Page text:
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Descendents of William Grieve (5 Feb 1799 - ca 1875)
and Eleanor Turnbull (18 Sep 1794 - 18 Oct 1860)

Second Immigrant Generation


5. George Grieve . Son of William Grieve & Eleanor Turnbull. Born 9 Apr 1827 in Selbyscove, England. Died 8 May 1909 in Courtenay Area, BC. Buried in Courtenay Civic Cemetery, Section A. Occupation Farmer.

    From St. Stephen Banner, 24 Mar 1854: "Married Harvey Settlement, 6th inst., by Rev. Millen, George Grieve and Jane, fourth daughter of John Nesbit."

    PANB #F15552, p. 141:   George Grieve to Jane Nesbit both of Kingsclear on 6 Mar 1854 by William Millan, Presbyterian minister.   Witnesses William Grieve and Matthew Chambers.

    George came to New Brunswick from England with his parents and six siblings in 1837 when he was 10 years old.   The 1861 Census for Manners Sutton gives the occupation of George and his wife Jane as farmers and weavers.

    George and his wife Jane and their children moved to Vancouver Island in 1875 and settled in the Comox Valley area, and they were successful farmers, and builders.   He disappeared one day in May 1909 while looking for something in the woods.   George's name is on a gravestone in cemetery in Courtenay, but his body was never found.

    He married Jane Nesbitt, daughter of John Nesbitt & Ann, 6 Mar 1854 in York Co., NB By William Millen . Born 9 Jun 1828 in Newcastle, England. Died 5 Feb 1918 in Sandwick, BC. Buried in Courtenay Civic Cemetery, Section A.

    From undated newspaper obituary (1918):

    Highly Respected Pioneer Passes

    In the passing of Jane, relict of the late George Grieve, of Sandwick, the community has lost one of its oldest and best residents.    She was born near Newcastle, England, the daughter of John and Annie Nesbitt, June 9th in the year 1828 and when nine years of age, with her parents, left the Old Land for Canada in a sailing vessel and after a long voyage landed at Fredericton, New Brunswick.   Shortly after their arrival the family settled in what is known as the Harvey Settlement, in York County, New Brunswick, where a home was hewn out of the virgin forest.   Many hardships were endured and for a time all provisions had to be carried on the people's backs a distance of twenty-five miles.   When twenty-six years of age she married George Grieve, the wedding taking place on March 6th, 1854, and together they started to make their home in the forest of their adopted Province.   The work was hard and often exacting but determination and enthusiasm won the day.   In the course of time three boys and four girls were born in this happy family, six of whom   survive, William, John, Berkley, Mrs Alex Grant of Vancouver, Mrs Garnett of Nanaimo and Mrs Harry Piercy, while Mrs David Jones passed away a few years ago.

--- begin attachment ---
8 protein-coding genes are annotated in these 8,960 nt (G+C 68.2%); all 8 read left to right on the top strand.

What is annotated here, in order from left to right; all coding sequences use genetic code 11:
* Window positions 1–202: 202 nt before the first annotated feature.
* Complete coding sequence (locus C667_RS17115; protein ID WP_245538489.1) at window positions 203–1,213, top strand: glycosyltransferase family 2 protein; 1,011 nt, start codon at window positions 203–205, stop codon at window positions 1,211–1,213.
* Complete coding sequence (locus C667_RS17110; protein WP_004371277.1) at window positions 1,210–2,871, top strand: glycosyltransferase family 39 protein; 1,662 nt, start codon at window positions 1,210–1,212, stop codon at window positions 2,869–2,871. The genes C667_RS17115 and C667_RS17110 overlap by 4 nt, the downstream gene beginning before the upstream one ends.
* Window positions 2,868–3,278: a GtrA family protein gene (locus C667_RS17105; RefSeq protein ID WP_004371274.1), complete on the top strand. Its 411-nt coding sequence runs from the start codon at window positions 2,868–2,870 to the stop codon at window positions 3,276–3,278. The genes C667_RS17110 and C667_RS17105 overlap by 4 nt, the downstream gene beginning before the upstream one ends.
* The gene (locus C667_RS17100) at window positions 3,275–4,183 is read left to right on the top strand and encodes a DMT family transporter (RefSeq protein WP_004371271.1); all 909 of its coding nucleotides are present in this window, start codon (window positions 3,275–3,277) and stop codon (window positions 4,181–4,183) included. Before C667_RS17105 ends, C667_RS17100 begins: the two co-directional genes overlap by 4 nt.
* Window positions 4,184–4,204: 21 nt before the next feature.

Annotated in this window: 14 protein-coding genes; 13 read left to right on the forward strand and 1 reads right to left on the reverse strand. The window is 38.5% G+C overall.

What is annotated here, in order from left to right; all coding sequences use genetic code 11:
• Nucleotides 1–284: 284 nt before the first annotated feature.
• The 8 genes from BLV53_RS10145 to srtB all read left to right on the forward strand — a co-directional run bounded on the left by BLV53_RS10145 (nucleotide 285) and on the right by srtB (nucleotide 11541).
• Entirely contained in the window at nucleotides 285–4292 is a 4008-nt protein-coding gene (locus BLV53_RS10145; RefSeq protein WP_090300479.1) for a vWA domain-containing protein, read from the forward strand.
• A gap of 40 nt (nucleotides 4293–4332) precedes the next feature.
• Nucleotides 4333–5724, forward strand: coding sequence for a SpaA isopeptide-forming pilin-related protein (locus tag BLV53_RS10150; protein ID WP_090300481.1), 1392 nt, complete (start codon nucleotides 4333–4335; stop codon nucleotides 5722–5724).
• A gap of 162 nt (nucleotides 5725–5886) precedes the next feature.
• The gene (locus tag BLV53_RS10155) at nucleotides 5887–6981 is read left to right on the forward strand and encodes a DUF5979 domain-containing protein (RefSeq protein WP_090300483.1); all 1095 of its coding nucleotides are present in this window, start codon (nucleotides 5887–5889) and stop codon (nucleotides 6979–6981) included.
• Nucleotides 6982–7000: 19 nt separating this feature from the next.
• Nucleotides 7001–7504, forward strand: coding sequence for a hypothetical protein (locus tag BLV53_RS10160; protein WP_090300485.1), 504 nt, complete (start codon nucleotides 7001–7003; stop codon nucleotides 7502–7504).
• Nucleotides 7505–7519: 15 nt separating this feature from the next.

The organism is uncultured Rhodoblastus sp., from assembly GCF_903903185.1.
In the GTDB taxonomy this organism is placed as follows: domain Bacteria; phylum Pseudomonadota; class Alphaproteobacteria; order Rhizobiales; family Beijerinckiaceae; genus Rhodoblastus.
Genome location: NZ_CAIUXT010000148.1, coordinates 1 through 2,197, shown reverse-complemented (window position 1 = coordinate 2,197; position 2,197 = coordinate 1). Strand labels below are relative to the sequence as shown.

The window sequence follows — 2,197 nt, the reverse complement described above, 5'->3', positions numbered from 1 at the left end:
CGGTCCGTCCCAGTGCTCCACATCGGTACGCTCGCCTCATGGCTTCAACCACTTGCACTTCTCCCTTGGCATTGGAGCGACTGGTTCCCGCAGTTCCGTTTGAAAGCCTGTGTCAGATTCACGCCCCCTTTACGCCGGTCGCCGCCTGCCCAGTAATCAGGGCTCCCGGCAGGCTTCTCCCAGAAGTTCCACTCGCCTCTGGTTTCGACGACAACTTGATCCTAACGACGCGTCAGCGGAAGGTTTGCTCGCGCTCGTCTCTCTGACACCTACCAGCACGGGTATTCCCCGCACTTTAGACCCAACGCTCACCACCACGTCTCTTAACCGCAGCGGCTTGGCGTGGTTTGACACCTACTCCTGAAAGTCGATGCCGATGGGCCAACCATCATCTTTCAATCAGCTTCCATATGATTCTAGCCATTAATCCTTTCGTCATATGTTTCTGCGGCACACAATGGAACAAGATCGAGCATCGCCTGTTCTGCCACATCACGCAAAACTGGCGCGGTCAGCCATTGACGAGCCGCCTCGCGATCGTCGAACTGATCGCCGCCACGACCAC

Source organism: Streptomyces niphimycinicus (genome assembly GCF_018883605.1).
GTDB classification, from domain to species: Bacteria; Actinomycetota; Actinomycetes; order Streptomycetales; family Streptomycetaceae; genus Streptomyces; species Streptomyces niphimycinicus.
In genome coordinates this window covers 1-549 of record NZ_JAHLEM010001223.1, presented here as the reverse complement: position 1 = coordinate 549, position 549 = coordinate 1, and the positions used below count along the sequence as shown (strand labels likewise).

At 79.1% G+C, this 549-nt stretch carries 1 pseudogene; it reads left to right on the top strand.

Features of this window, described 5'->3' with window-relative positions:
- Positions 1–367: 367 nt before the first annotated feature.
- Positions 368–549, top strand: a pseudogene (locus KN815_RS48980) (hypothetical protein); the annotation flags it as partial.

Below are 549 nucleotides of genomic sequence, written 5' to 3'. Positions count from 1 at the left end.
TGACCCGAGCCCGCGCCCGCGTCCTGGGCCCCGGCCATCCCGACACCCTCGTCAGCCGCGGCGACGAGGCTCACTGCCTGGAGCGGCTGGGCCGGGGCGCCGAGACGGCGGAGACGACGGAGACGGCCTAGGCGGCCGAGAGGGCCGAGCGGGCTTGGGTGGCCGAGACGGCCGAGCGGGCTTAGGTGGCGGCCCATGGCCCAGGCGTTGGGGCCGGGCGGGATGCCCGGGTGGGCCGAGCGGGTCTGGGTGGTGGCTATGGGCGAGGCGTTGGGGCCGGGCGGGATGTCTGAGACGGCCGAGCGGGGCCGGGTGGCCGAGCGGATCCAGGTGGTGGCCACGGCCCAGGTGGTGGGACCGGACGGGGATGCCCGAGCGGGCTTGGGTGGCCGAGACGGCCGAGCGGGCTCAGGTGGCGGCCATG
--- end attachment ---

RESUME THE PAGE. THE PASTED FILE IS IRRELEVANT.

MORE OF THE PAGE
In the year 1875 Mr George Grieve came to British Columbia and was followed six months later by Mrs Grieve and family.   The only railroads connecting the West with the East were through the United States.   They came first to San Francisco, then by vessel to Victoria, from where the old steamer "Maude" was taken to Comox, the accommodation on the old boat being so poor that the passengers had to make themselves comfortable on the freight in the hold of the vessel.   The first farm the family settled on is the one now owned by Mr Harry Piercy.   It was then a dense forest, but the dogged persistence and energy of this family soon made a great change.   Eventually, land was purchased on the Upper Road and this became their permanent home.

    Some eight years ago Mr Grieve was taken away, which was the first great sorrow in the family.   Mrs Grieve bore the affliction with great Christina fortitude, ever maintaining that fine spirit that has had such a good influence in the community.   For years she has been an invalid but has been most cheerful, and uncomplaining--a veritable "Mother in Isreal."   On Tuesday morning she passed away surrounded by her family.

    The funeral service was held at the family residence by Rev. Thomas Menzies and interment took place today in the Presbyterian Church Cemetery, Sandwick.   The following gentlemen, all pioneers of the District acted as pallbearers:   Messrs Alex Salmond Sr., Alex Urquhart, L. R. Cliffe, Wm Duncan, Hugh Clarke and Eric Duncan.

    They had the following children:

  23   i.   William Henry Grieve

  24   ii.   Ann Nesbitt "Annie" Grieve

  25   iii.   John Grieve

  26   iv.   Ellenor Alice "Ellen" Grieve

  27   v.   Margaret "Maggie" Grieve

  28   vi.   Joseph Patrick Grieve

  29   vii.   George Thomas "Berkeley" Grieve

  30   viii.   Elizabeth Jane "Lizzie" Grieve